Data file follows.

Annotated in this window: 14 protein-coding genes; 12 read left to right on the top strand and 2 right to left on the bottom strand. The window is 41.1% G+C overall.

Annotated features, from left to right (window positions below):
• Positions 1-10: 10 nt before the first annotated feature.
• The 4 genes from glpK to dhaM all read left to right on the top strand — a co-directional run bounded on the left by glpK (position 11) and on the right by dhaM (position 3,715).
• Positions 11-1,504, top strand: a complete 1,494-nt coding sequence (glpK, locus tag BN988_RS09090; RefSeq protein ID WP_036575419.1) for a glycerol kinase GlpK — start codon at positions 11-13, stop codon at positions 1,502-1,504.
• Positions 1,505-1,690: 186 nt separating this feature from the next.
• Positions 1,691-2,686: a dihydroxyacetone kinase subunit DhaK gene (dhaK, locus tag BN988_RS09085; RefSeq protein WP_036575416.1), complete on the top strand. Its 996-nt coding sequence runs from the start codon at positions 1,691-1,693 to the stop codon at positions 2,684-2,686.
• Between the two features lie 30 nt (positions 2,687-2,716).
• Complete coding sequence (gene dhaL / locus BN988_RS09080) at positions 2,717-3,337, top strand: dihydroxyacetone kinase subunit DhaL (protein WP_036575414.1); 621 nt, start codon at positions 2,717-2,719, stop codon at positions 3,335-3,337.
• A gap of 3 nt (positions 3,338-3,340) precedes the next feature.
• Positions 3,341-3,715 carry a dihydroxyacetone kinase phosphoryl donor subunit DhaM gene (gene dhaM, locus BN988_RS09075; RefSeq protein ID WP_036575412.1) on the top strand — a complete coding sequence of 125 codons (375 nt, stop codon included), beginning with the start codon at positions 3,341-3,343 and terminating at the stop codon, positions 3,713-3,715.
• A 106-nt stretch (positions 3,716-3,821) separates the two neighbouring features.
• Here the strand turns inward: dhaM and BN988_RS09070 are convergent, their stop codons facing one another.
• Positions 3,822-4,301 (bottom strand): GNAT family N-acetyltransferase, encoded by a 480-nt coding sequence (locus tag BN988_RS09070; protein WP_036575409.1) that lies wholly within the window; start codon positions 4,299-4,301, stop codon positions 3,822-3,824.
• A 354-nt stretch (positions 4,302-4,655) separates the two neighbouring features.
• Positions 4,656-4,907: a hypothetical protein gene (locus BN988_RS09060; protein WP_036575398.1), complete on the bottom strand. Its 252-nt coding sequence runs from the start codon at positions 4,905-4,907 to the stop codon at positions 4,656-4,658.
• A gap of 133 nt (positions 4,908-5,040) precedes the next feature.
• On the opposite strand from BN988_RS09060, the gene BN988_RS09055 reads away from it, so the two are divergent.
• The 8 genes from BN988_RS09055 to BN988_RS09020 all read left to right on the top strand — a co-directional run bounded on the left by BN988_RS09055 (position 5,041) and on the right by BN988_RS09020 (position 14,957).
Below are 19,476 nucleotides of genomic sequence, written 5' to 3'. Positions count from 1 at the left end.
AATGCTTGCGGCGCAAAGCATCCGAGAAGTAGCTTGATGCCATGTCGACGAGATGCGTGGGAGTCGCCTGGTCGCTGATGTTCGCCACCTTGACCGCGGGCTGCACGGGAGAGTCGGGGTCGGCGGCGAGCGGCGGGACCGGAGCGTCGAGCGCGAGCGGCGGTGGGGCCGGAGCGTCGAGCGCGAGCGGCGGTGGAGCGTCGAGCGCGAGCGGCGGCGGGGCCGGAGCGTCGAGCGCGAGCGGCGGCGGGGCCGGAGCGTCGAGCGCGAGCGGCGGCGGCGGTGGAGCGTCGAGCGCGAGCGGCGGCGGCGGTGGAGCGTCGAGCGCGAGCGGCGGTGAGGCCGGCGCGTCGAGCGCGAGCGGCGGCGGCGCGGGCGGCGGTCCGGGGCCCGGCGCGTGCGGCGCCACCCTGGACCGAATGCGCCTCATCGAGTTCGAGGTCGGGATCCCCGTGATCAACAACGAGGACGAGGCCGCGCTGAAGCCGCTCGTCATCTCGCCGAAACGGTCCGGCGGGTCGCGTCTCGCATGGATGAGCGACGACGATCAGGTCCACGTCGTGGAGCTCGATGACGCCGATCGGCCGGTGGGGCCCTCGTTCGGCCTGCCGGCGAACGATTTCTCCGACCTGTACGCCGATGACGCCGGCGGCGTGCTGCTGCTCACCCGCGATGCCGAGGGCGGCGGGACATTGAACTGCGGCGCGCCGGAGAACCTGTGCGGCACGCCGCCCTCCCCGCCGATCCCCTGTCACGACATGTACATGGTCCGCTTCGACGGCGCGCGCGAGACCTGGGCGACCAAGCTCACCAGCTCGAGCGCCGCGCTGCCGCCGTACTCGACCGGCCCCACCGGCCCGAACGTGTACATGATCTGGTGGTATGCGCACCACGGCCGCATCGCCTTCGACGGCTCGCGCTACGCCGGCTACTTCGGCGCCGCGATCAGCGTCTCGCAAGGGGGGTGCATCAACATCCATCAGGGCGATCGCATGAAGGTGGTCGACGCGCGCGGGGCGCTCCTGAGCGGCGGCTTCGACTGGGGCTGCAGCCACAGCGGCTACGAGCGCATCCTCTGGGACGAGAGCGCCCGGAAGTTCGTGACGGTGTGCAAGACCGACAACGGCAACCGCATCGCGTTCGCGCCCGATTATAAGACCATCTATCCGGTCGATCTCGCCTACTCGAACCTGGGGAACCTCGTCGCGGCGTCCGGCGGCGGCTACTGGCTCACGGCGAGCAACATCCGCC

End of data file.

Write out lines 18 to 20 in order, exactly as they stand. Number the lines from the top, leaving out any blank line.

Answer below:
• On the opposite strand from BN988_RS09060, the gene BN988_RS09055 reads away from it, so the two are divergent.
• The 8 genes from BN988_RS09055 to BN988_RS09020 all read left to right on the top strand — a co-directional run bounded on the left by BN988_RS09055 (position 5,041) and on the right by BN988_RS09020 (position 14,957).
Below are 19,476 nucleotides of genomic sequence, written 5' to 3'. Positions count from 1 at the left end.